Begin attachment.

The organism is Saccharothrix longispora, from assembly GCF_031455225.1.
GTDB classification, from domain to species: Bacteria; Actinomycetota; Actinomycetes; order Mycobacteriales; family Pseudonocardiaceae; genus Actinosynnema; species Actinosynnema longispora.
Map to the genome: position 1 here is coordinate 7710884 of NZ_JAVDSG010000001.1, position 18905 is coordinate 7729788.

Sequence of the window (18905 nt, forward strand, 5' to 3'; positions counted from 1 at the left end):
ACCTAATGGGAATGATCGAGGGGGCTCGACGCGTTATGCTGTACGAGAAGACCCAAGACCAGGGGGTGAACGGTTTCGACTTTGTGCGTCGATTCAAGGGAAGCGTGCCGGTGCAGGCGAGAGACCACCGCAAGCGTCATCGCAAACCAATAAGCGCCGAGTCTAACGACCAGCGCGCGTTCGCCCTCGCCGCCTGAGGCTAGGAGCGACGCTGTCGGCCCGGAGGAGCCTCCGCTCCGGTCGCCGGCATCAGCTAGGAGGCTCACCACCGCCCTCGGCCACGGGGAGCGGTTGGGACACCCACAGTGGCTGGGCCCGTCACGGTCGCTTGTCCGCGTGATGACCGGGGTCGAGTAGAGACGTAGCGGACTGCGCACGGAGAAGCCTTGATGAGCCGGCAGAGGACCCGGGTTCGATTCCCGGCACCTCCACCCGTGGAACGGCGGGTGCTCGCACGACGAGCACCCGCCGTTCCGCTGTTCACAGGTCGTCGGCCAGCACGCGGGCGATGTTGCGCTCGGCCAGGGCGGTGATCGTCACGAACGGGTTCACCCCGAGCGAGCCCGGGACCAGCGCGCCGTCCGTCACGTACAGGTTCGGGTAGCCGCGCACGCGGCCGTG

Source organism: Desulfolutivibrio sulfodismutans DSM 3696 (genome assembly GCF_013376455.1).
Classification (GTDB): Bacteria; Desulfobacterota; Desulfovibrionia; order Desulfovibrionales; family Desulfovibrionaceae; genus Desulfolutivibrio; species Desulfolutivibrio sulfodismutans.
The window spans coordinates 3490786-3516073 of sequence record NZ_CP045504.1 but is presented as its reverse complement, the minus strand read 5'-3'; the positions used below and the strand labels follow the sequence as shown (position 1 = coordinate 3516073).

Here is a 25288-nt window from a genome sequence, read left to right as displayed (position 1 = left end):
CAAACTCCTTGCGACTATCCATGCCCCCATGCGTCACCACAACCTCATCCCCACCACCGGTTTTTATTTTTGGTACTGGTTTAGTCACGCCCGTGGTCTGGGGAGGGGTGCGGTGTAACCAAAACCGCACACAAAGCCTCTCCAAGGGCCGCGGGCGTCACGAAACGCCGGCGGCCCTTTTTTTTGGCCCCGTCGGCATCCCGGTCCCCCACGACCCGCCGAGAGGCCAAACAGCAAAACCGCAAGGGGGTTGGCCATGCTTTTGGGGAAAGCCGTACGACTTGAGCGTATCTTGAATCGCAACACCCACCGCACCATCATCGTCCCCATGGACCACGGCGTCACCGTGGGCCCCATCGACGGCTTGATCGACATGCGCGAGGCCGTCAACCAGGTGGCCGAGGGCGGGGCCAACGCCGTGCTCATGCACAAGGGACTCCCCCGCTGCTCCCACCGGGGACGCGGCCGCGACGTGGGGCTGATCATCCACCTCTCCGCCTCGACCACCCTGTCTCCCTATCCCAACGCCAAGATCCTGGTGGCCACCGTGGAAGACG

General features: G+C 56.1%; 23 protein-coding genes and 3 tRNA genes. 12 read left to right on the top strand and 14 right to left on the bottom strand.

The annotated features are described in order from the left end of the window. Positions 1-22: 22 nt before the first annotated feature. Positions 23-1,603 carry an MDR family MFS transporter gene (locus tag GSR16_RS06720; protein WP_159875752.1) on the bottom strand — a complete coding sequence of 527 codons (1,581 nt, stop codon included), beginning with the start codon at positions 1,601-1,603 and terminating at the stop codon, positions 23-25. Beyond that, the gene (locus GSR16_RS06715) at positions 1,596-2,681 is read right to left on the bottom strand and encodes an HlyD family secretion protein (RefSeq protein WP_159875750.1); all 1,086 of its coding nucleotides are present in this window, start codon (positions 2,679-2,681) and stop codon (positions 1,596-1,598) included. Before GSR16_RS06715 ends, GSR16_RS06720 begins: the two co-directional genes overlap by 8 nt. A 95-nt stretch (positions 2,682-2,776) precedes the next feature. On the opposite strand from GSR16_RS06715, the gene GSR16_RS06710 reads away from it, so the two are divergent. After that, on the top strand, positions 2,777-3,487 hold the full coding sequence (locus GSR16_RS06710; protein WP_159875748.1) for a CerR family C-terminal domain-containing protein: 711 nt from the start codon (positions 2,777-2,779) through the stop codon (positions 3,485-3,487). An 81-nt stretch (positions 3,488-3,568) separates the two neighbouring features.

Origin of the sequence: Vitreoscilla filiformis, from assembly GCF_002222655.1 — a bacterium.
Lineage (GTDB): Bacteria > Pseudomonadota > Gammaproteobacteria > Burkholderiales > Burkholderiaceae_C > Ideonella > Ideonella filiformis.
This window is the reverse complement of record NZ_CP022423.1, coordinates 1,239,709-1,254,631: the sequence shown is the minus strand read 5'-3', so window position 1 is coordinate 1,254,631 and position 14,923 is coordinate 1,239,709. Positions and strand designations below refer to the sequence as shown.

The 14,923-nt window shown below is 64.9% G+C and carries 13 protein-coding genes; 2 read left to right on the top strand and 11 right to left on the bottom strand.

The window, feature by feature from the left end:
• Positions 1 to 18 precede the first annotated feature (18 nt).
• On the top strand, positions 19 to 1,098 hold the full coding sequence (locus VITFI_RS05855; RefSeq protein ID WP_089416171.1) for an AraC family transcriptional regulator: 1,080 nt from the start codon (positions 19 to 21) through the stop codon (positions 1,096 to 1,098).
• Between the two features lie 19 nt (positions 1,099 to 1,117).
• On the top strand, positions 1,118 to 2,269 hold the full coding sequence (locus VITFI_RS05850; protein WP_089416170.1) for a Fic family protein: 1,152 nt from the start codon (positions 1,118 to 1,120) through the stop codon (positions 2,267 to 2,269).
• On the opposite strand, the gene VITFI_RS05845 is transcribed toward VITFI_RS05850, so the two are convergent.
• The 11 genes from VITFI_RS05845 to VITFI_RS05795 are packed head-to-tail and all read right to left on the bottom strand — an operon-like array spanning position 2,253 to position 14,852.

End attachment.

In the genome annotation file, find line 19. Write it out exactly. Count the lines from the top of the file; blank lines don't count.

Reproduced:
• On the top strand, positions 19 to 1,098 hold the full coding sequence (locus VITFI_RS05855; RefSeq protein ID WP_089416171.1) for an AraC family transcriptional regulator: 1,080 nt from the start codon (positions 19 to 21) through the stop codon (positions 1,096 to 1,098).